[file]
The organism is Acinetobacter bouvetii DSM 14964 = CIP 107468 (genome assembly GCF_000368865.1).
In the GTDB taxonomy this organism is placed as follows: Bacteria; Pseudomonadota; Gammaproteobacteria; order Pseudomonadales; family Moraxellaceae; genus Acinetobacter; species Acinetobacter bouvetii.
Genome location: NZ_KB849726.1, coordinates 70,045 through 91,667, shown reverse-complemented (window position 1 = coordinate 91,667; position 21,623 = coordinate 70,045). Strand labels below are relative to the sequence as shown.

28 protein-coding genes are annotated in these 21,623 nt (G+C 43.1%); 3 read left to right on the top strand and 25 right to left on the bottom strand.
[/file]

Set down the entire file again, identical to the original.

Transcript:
The organism is Acinetobacter bouvetii DSM 14964 = CIP 107468 (genome assembly GCF_000368865.1).
In the GTDB taxonomy this organism is placed as follows: Bacteria; Pseudomonadota; Gammaproteobacteria; order Pseudomonadales; family Moraxellaceae; genus Acinetobacter; species Acinetobacter bouvetii.
Genome location: NZ_KB849726.1, coordinates 70,045 through 91,667, shown reverse-complemented (window position 1 = coordinate 91,667; position 21,623 = coordinate 70,045). Strand labels below are relative to the sequence as shown.

28 protein-coding genes are annotated in these 21,623 nt (G+C 43.1%); 3 read left to right on the top strand and 25 right to left on the bottom strand.